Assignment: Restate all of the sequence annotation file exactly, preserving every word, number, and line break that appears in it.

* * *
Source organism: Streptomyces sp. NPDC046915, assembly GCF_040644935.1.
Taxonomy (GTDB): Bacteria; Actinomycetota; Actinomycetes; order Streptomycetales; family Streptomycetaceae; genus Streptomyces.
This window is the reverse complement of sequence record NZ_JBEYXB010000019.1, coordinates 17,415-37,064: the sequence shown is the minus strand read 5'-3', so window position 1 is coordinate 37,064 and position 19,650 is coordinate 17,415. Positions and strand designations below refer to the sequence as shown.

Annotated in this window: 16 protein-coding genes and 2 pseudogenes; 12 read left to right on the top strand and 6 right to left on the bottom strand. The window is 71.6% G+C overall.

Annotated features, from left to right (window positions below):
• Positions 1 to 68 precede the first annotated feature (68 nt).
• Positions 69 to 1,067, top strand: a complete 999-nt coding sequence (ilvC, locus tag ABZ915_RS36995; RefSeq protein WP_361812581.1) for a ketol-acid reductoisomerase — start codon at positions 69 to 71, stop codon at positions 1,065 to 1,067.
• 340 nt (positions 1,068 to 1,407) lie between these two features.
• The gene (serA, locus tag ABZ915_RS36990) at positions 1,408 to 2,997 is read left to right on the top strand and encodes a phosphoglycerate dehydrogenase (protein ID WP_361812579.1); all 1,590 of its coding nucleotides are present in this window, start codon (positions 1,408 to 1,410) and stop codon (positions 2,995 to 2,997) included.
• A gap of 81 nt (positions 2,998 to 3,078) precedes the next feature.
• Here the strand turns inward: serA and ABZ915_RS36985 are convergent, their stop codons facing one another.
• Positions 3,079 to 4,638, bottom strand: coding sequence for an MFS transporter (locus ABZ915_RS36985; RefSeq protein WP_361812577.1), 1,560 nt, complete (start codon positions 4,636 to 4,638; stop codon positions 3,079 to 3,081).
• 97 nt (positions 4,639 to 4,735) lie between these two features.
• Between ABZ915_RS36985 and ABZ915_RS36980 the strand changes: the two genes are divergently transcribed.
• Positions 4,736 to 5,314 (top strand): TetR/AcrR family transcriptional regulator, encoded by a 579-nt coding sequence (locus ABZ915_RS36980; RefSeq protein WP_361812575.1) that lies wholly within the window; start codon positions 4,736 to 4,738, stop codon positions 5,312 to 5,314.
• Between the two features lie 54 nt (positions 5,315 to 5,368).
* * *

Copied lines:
Source organism: Streptomyces sp. NPDC046915, assembly GCF_040644935.1.
Taxonomy (GTDB): Bacteria; Actinomycetota; Actinomycetes; order Streptomycetales; family Streptomycetaceae; genus Streptomyces.
This window is the reverse complement of sequence record NZ_JBEYXB010000019.1, coordinates 17,415-37,064: the sequence shown is the minus strand read 5'-3', so window position 1 is coordinate 37,064 and position 19,650 is coordinate 17,415. Positions and strand designations below refer to the sequence as shown.

Annotated in this window: 16 protein-coding genes and 2 pseudogenes; 12 read left to right on the top strand and 6 right to left on the bottom strand. The window is 71.6% G+C overall.

Annotated features, from left to right (window positions below):
• Positions 1 to 68 precede the first annotated feature (68 nt).
• Positions 69 to 1,067, top strand: a complete 999-nt coding sequence (ilvC, locus tag ABZ915_RS36995; RefSeq protein WP_361812581.1) for a ketol-acid reductoisomerase — start codon at positions 69 to 71, stop codon at positions 1,065 to 1,067.
• 340 nt (positions 1,068 to 1,407) lie between these two features.
• The gene (serA, locus tag ABZ915_RS36990) at positions 1,408 to 2,997 is read left to right on the top strand and encodes a phosphoglycerate dehydrogenase (protein ID WP_361812579.1); all 1,590 of its coding nucleotides are present in this window, start codon (positions 1,408 to 1,410) and stop codon (positions 2,995 to 2,997) included.
• A gap of 81 nt (positions 2,998 to 3,078) precedes the next feature.
• Here the strand turns inward: serA and ABZ915_RS36985 are convergent, their stop codons facing one another.
• Positions 3,079 to 4,638, bottom strand: coding sequence for an MFS transporter (locus ABZ915_RS36985; RefSeq protein WP_361812577.1), 1,560 nt, complete (start codon positions 4,636 to 4,638; stop codon positions 3,079 to 3,081).
• 97 nt (positions 4,639 to 4,735) lie between these two features.
• Between ABZ915_RS36985 and ABZ915_RS36980 the strand changes: the two genes are divergently transcribed.
• Positions 4,736 to 5,314 (top strand): TetR/AcrR family transcriptional regulator, encoded by a 579-nt coding sequence (locus ABZ915_RS36980; RefSeq protein WP_361812575.1) that lies wholly within the window; start codon positions 4,736 to 4,738, stop codon positions 5,312 to 5,314.
• Between the two features lie 54 nt (positions 5,315 to 5,368).